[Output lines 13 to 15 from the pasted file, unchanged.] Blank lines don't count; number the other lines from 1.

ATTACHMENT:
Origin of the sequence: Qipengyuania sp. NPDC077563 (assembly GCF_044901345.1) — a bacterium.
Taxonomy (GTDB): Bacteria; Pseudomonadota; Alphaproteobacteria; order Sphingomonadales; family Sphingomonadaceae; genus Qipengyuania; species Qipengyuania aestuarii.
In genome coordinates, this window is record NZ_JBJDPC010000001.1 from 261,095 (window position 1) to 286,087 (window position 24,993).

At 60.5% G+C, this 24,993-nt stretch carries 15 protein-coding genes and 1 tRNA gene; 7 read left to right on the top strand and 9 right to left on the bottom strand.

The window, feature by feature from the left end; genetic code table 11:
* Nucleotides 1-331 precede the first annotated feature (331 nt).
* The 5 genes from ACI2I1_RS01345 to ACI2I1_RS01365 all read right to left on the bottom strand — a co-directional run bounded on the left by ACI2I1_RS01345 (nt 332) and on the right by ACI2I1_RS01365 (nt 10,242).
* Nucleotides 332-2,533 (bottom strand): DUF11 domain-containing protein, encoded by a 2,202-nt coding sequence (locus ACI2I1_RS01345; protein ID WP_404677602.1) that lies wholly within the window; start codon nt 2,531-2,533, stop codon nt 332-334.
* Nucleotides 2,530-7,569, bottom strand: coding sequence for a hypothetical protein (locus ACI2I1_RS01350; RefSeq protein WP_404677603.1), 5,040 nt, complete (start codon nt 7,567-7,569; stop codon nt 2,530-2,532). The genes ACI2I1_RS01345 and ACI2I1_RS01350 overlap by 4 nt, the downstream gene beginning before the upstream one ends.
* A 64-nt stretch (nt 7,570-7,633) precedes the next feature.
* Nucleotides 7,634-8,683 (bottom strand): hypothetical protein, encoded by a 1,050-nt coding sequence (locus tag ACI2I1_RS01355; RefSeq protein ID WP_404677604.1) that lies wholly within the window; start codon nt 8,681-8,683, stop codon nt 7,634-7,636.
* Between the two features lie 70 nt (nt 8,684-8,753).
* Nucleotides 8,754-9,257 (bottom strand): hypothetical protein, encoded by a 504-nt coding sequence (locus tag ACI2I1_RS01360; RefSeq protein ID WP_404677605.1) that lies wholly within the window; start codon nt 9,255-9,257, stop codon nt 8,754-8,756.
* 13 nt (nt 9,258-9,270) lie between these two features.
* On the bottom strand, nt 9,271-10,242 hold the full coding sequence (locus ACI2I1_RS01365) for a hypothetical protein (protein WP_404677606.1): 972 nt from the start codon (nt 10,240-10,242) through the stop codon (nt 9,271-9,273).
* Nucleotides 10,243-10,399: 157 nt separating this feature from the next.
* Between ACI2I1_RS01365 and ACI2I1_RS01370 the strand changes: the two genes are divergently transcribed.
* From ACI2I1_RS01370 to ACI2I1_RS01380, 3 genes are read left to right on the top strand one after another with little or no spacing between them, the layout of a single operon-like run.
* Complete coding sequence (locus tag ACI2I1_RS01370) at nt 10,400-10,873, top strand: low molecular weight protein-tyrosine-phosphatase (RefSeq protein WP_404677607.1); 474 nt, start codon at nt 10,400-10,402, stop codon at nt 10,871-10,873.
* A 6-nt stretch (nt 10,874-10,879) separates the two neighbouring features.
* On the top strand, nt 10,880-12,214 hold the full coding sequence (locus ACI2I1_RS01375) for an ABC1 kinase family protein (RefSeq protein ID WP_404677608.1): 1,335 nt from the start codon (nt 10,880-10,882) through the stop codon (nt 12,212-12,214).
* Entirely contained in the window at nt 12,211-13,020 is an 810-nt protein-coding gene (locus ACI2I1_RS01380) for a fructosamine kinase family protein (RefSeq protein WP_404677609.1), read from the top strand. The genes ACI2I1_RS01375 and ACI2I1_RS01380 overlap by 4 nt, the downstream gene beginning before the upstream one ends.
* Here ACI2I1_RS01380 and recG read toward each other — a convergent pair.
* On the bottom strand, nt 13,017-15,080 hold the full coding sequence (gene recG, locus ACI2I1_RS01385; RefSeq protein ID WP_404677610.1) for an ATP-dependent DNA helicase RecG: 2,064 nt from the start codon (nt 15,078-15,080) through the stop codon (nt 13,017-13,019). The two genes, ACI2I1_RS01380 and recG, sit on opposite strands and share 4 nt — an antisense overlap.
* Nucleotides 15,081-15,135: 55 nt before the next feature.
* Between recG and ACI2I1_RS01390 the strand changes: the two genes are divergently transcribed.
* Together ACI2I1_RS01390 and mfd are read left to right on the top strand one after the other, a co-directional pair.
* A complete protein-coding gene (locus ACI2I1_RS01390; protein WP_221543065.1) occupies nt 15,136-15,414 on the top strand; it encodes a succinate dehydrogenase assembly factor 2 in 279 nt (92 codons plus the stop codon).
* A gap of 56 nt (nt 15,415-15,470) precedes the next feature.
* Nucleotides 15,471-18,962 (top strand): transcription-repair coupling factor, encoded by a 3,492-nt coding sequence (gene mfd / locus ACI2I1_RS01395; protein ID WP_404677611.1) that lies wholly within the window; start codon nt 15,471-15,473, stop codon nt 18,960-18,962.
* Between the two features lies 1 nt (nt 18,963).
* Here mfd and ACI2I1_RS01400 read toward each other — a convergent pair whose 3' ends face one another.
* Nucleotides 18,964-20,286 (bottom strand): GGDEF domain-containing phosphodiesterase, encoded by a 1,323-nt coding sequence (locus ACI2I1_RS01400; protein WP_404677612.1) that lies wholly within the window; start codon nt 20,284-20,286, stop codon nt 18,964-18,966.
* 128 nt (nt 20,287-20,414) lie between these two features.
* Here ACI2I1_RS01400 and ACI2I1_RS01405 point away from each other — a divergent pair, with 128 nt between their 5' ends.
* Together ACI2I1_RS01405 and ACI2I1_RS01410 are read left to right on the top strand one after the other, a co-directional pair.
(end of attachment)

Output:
* Nucleotides 8,754-9,257 (bottom strand): hypothetical protein, encoded by a 504-nt coding sequence (locus tag ACI2I1_RS01360; RefSeq protein ID WP_404677605.1) that lies wholly within the window; start codon nt 9,255-9,257, stop codon nt 8,754-8,756.
* 13 nt (nt 9,258-9,270) lie between these two features.
* On the bottom strand, nt 9,271-10,242 hold the full coding sequence (locus ACI2I1_RS01365) for a hypothetical protein (protein WP_404677606.1): 972 nt from the start codon (nt 10,240-10,242) through the stop codon (nt 9,271-9,273).